An extract on #coinlinemurahbanget
The supporting structure of a roof usually comprises beams that are long and of strong, fairly rigid material such as timber, and since the mid-19th century, cast iron or steel. In countries that use bamboo extensively, the flexibility of the material causes a distinctive curving line to the roof, characteristic of Oriental architecture.
Timber lends itself to a great variety of roof shapes. The timber structure can fulfil an aesthetic as well as practical function, when left exposed to view.
Stone lintels have been used to support roofs since prehistoric times, but cannot bridge large distances. The stone arch came into extensive use in the ancient Roman period and in variant forms could be used to span spaces up to 140 feet (43 m) across. The stone arch or vault, with or without ribs, dominated the roof structures of major architectural works for about 2,000 years, only giving way to iron beams with the Industrial Revolution and the designing of such buildings as Paxton's Crystal Palace, completed 1851.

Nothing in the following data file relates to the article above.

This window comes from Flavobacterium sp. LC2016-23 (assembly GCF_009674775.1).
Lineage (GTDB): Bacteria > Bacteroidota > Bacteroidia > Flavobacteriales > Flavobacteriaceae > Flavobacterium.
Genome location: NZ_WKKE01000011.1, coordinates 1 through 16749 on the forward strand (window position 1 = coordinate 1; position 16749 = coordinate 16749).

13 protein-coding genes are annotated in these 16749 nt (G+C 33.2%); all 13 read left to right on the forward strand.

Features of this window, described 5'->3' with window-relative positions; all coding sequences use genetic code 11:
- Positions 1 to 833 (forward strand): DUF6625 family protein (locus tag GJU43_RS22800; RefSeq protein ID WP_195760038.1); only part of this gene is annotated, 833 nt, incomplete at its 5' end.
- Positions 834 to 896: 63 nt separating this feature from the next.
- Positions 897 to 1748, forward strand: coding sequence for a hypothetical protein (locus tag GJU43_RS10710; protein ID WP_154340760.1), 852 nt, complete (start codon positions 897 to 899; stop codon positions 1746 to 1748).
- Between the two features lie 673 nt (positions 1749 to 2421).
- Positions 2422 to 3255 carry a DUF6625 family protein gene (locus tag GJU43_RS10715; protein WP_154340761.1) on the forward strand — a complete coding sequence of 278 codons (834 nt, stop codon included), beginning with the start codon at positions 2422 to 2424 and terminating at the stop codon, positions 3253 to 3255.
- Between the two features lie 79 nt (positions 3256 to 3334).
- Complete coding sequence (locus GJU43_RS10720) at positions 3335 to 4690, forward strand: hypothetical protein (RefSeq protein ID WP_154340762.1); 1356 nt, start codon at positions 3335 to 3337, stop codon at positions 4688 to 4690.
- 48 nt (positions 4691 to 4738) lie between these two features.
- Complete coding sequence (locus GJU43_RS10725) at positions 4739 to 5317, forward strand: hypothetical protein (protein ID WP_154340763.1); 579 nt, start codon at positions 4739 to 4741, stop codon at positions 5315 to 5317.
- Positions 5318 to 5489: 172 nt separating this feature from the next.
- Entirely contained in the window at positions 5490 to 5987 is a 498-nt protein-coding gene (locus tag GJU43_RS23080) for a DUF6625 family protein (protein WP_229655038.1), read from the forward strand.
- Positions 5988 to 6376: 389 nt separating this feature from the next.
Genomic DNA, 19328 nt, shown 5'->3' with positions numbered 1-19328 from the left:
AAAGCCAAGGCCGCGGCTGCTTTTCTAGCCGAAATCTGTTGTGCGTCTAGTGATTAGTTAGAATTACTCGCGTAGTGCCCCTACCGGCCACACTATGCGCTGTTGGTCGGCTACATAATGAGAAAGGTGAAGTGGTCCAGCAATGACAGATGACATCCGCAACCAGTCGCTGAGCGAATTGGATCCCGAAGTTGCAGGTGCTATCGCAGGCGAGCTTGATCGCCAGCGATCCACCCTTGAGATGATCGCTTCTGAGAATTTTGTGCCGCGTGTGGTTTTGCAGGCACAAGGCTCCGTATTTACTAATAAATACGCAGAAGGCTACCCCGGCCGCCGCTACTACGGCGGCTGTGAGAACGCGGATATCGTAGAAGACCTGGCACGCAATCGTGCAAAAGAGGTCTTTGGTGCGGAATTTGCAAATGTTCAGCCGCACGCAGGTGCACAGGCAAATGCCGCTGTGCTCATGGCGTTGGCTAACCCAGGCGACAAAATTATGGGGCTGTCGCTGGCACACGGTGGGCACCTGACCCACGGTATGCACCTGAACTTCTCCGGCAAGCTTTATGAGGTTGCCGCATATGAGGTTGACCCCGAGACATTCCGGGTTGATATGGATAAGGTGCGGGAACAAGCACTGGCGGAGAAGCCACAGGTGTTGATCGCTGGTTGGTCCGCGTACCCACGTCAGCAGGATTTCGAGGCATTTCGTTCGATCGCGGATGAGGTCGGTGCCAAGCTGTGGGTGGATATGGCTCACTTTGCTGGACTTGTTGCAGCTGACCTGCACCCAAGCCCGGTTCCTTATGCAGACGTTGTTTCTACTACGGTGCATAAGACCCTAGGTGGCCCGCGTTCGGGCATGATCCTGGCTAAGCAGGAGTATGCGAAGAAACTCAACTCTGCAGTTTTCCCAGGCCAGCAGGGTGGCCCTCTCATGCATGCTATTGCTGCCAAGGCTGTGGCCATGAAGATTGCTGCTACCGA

With continual improvements in steel girders, these became the major structural support for large roofs, and eventually for ordinary houses as well. Another form of girder is the reinforced concrete beam, in which metal rods are encased in concrete, giving it greater strength under tension.
Hatfield and Medley have contrasting vocal range that helped them create a distinctive sound as a duet, but also strong vocal talent individually that allowed them to perform as soloists. Medley sang the low parts with his bass-baritone voice, with Hatfield taking the higher register vocals with his countertenor voice.
They had their first hit with the 1964 song "You've Lost That Lovin' Feelin'", produced by Phil Spector and often considered one of his finest works. Other notable hits include "Ebb Tide", "Soul and Inspiration", "Rock and Roll Heaven", and in particular, their version of "Unchained Melody". Both Hatfield and Medley also had for a time their own solo careers. In 2016, Medley reformed The Righteous Brothers with Bucky Heard and they continue to perform as a duo.
Bobby Hatfield was found dead in his hotel room in Kalamazoo, Michigan, on November 5, 2003, shortly before he was due to perform at a concert with Bill Medley at Western Michigan University's Miller Auditorium. According to the autopsy report, the cause of his death was attributed to cocaine leading to heart failure. Bill Medley continues to perform as a solo artist after Hatfield's death, for a time singing with a screen projection of old filmed footage of Hatfield.